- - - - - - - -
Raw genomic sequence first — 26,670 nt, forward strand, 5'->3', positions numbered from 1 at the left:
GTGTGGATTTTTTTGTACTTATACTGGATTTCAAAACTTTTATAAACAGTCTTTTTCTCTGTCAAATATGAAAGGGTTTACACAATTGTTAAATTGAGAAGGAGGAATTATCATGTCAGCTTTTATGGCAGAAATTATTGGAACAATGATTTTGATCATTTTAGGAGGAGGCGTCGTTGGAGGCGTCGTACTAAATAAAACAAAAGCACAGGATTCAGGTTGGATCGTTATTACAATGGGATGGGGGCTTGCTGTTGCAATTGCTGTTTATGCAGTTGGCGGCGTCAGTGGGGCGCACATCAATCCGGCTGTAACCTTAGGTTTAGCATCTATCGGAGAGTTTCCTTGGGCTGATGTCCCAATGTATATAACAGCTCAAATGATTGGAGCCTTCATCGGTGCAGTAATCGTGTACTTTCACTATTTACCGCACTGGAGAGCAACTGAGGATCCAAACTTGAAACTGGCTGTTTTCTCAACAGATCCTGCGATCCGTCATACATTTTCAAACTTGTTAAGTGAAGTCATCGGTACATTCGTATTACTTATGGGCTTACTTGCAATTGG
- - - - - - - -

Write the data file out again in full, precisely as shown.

Raw genomic sequence first — 26,670 nt, forward strand, 5'->3', positions numbered from 1 at the left:
GTGTGGATTTTTTTGTACTTATACTGGATTTCAAAACTTTTATAAACAGTCTTTTTCTCTGTCAAATATGAAAGGGTTTACACAATTGTTAAATTGAGAAGGAGGAATTATCATGTCAGCTTTTATGGCAGAAATTATTGGAACAATGATTTTGATCATTTTAGGAGGAGGCGTCGTTGGAGGCGTCGTACTAAATAAAACAAAAGCACAGGATTCAGGTTGGATCGTTATTACAATGGGATGGGGGCTTGCTGTTGCAATTGCTGTTTATGCAGTTGGCGGCGTCAGTGGGGCGCACATCAATCCGGCTGTAACCTTAGGTTTAGCATCTATCGGAGAGTTTCCTTGGGCTGATGTCCCAATGTATATAACAGCTCAAATGATTGGAGCCTTCATCGGTGCAGTAATCGTGTACTTTCACTATTTACCGCACTGGAGAGCAACTGAGGATCCAAACTTGAAACTGGCTGTTTTCTCAACAGATCCTGCGATCCGTCATACATTTTCAAACTTGTTAAGTGAAGTCATCGGTACATTCGTATTACTTATGGGCTTACTTGCAATTGG